Metabolic Stress in Non-Metastatic and Metastatic Murine Mammary Cancer Cells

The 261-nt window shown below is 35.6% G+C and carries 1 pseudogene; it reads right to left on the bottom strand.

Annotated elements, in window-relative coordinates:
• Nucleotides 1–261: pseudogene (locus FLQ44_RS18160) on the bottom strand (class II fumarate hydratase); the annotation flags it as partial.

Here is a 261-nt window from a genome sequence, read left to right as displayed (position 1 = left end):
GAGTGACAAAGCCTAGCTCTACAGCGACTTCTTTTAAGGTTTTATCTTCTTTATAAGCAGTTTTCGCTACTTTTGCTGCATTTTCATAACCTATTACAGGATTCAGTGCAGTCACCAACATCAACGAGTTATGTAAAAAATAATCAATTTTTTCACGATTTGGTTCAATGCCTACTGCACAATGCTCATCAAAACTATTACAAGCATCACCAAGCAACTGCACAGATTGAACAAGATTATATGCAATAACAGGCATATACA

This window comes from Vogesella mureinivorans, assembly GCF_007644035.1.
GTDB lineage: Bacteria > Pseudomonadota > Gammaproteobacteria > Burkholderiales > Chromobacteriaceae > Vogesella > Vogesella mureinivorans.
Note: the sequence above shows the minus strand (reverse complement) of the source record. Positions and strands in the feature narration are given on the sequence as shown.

Breast cancer is a major public health concern, with one in eight women in the United States expected to be diagnosed throughout the course of her lifetime. Metastasis of cancer to secondary sites in the body is the primary cause of death among breast cancer patients, highlighting the critical need to understand mechanisms that contribute to metastatic progression. Throughout metastatic progression, cancer cells are exposed to cell stresses, including metabolic, oxidative, and hypoxic cell stress, which cells must overcome in order to survive and progress. In the present studies, we determined the effects of metabolic cell stresses in non-metastatic M-Wnt and metastatic metM-Wntlung murine mammary cancer cell lines. Culturing both cell lines in high (4 mM) compared to low (2 mM) glutamine conditions suppressed viability of metM-Wntlung cells. M-Wnt cells had no change in viability in response to glutamine concentration, and high glutamine concentrations decreased mRNA levels of genes involved in glutamine catabolism in M-Wnt cells only. In accordance with the differences in glutamine metabolism, metM-Wntlung cell demonstrated an increase in glutamine flux into the TCA cycle in high glutamine, whereas M-Wnt cells had no change in glutamine flux in response to glutamine concentration. metM-Wntlung cells were significantly more sensitive to treatment with ammonium, a byproduct of glutamine catabolism, suggesting that a high rate of metabolism and ammonium production may decrease cell viability in high glutamine conditions. These data suggest that glutamine utilization and metabolism change in cancer cells at different stages of metastatic progression. In addition to metabolic stress from variable nutrient availability, changes in oxygen availability are a source of metabolic stress for cancer cells. Hypoxia, or low oxygen tension, is associated with metastasis and reduced survival, making it an important biological process to study in the context of cancer. Culturing non-metastatic and metastatic cells in hypoxia increased mRNA levels of genes related to antioxidant defense only in metM-Wntlung cells. Hypoxia also induced expression of the integrated stress response effector protein activating transcription factor 4 (ATF4) and its target gene glutamic pyruvic transaminase (Gpt2) in metM-Wntlung cells. Furthermore, genetic depletion of ATF4 reduced survival of hypoxic metM-Wntlung cells in detached conditions. These results suggest that cancer cells accumulate cell stress throughout the course of progression and must adapt their gene expression for continued survival throughout metastatic processes. The results of these two studies highlight metabolic adaptations and vulnerabilities of cancer cells at different stages of progression. These data will contribute to improving our understanding of therapeutic targets to prevent or delay metastasis in cancer patients, thereby reducing cancer mortality.